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18 July marks the anniversary of the Edict of Expulsion of 1290

I don't want to let 18 July pass without mentioning here on the forum its importance in European history, as I have done with other key dates of other expulsions on the mainland --

It was in 1290 that King Edward I ordered the expulsion of all Jews from England.

When feudalism was formalized in the wake of William the Conquerer's conquest of England in 1066, Jews occupied an important spot in England because they technically reported directly to the king, not to the lords of local estates - and Jews were not entitled to the protections of the Magna Carta. This meant that they were employed as tax collectors and lenders (not allowed by Church rules, sort-of) and that the king could in turn arbitrarily fleece them in order to finance his own wars and other initiatives.

Edward had gotten into this habit in Gascony, worked himself into a hole, debt-wise, and then found it a convenient steam-valve to take possession of his Jews' money and property and get rid of them. No one was inclined to stand up on their behalf, since they killed Christ and used the blood of Christian children to bake matzah, etc... (England is a land of firsts, one being that it was the first European nation to require Jews to wear a marking badge, in 1218.)

Jews affected by the English Edict of Expulsion of 1290 moved to France, the Netherlands, and Poland. They were not formally/legally allowed back until 1657, under Oliver Cromwell. That doesn't mean that there really weren't any Jews in England during that period; they just identified as Lombards or Basques or some such. Elizabeth I had a personal physician named Rodrigo Lopez, for instance, a Portuguese converso famous for being the only royal doctor in English history that was executed (for plotting to poison the Queen).

This spring of 2022 marked the 800th anniversary of the synod at which the legal oppression of English Jews began, and in repentance for this the Church of England made a formal apology:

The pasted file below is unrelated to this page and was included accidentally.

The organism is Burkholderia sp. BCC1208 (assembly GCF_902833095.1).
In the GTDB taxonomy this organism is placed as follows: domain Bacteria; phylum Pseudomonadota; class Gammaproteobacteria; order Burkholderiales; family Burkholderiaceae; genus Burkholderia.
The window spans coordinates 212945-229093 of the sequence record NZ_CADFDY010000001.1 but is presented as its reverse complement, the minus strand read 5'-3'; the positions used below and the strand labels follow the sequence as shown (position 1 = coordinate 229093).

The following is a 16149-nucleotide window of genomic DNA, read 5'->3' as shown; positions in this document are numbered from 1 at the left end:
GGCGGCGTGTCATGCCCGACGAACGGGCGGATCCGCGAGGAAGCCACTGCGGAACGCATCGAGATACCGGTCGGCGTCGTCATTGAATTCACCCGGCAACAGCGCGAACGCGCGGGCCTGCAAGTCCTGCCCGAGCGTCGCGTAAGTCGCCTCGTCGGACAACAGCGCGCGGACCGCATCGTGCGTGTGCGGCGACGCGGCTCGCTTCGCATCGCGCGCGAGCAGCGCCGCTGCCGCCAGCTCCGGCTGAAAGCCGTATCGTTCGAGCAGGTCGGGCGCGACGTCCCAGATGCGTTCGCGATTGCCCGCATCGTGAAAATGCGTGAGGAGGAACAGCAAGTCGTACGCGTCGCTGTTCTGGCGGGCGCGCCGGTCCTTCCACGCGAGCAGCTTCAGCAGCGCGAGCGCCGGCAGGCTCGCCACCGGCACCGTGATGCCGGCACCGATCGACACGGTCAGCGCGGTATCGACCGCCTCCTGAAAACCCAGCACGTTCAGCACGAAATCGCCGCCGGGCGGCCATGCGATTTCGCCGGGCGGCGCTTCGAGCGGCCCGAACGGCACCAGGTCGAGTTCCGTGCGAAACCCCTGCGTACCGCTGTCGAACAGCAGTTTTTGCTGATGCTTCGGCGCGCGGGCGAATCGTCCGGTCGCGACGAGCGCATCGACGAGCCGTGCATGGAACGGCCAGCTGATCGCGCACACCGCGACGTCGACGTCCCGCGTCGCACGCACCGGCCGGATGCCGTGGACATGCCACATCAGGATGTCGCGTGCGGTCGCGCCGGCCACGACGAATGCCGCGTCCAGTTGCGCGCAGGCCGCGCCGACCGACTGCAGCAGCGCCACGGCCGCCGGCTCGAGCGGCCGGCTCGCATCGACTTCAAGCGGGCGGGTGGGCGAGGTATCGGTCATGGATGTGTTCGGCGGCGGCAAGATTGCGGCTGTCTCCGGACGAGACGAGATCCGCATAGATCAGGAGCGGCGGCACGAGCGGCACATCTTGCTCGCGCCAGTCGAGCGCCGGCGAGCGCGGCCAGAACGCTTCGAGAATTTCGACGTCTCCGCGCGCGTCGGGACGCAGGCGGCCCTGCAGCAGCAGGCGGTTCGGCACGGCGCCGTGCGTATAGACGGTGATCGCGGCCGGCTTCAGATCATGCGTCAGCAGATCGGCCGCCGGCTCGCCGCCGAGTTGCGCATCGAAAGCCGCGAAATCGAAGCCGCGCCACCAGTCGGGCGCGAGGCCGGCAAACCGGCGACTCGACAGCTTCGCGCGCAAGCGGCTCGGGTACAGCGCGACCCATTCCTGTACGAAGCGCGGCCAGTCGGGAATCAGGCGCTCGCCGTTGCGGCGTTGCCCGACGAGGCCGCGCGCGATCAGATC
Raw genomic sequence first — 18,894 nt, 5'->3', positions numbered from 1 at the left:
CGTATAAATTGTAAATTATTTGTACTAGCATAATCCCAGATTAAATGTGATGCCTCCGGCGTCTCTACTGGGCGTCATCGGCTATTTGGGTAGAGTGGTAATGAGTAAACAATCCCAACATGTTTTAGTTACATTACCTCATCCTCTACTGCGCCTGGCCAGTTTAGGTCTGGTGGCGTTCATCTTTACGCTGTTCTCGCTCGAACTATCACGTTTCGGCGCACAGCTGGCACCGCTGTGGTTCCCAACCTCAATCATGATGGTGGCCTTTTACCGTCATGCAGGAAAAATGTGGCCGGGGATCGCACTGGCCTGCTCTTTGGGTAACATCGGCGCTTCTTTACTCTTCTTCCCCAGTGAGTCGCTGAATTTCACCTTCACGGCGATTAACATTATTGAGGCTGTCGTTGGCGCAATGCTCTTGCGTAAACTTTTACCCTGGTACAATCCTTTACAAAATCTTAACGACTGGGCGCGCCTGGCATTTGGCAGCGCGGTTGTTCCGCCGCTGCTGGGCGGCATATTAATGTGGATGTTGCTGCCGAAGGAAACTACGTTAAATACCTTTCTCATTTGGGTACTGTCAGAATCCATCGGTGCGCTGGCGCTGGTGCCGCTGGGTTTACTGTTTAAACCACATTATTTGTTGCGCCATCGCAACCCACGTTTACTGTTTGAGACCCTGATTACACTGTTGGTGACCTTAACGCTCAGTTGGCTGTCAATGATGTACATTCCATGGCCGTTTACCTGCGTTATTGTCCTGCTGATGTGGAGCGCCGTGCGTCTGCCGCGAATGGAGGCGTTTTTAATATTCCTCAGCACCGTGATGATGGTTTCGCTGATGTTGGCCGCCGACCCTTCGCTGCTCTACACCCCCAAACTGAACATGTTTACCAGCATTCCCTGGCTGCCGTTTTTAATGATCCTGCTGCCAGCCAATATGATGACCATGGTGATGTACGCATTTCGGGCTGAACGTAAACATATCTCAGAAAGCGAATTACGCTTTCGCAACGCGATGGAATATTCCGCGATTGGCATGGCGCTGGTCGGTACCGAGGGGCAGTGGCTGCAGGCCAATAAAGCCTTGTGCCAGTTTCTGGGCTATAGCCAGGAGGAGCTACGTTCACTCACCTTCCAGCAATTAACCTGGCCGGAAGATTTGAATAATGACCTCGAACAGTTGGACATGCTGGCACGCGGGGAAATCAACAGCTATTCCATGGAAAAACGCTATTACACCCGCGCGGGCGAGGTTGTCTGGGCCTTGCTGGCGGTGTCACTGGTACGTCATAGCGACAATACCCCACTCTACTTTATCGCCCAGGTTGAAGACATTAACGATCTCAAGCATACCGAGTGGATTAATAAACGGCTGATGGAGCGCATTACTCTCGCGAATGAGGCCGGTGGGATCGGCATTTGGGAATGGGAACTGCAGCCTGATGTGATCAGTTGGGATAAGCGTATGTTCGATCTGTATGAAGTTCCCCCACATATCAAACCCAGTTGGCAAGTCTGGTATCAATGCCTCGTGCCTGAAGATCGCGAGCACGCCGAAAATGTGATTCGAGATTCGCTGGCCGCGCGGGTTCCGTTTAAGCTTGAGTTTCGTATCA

https://www.theguardian.com/world/2022/may/08/apology-800-years-on-for-laws-that-expelled-jews-from-england?

The official public schoolchildren's explanation of the topic is here (note the tone-deaf usage of the phrase 'ordinary people' repeatedly):

https://www.history.ox.ac.uk/::ognode-637356::/files/download-resource-printable-pdf-5

And the wikipedia article has some useful info as well:

https://en.wikipedia.org/wiki/Edict_of_Expulsion?

Within the bounds of the RS forum I want to offer this post as a complement to the earlier discussion like this one:
https://community.ricksteves.com/travel-forum/spain/12-feb-anniversary-of-isabella-s-1502-proclamation-against-remaining-muslims

Posted by
2316 posts

King Edward I had a lot more going on besides exploiting his Jews to pay off his debts -
he also conquered Wales and Scotland, and to this day is considered a major villain by Scottish historians.

As a teenager he was married to a Castilian girl in an effort to keep the Spaniards from invading Gascony, and they had more than a dozen kids. His expenses were always high, and he always found someone he could make pay.

https://en.wikipedia.org/wiki/Edward_I_of_England

Posted by
104 posts

Thank you for sharing this important event in history. The historical role of Jews in European society is fascinating.

I would only edit that no one stood up for the Jews because it was incorrectly believed that they killed Christ and used the blood of children, etc.

Now, of course, it is known that Jesus was among the thousands of Jews who were victim to Roman violence.
And the blood libel claim is utter nonsense - in fact the Torah explicitly forbids the consumption of blood - even animal blood.

Posted by
2316 posts

Nick, I think human nature adapts to the conditions within which it operates, like so much else of biological evolutionary mechanisms. The killer app, the innovation that distinguishes the human journey from the rest of the pack, is that we have cultural mechanisms that can alter and ameliorate those conditions at size scales and time scales that biological adaptation can't match --

and then the tragedy is that those cultural mechanisms have become so powerful that they create new conditions that become harder and harder to overcome. The moral arc of the universe bends toward justice, but only if we ourselves help with doing the bending.

By posting about the way things were in England under Edward I I am not trying to tear down the whole of English society, and similarly by discussing the sins of America's founders I don't think people should be trying to condemn the American experiment, but to paint a more accurate picture.

Note, if we will, that the horrible facts of life in Greece two and three millennia ago do not stop us from gaining from the wisdom of the Classical philosophers, and the particulars of oppression during the period of convivencia in Iberia do not erase our enjoyment of the products of its artists and poets -- we need to be fair to those times and to our own by looking at the complete story, not trying to plaster over it with cartoons.

Posted by
1316 posts

I’ll also mention that London Walks has an excellent Jewish London tour and this is covered on that walk.

The tour is occasionally offered virtually so you might check their website, particularly in winter.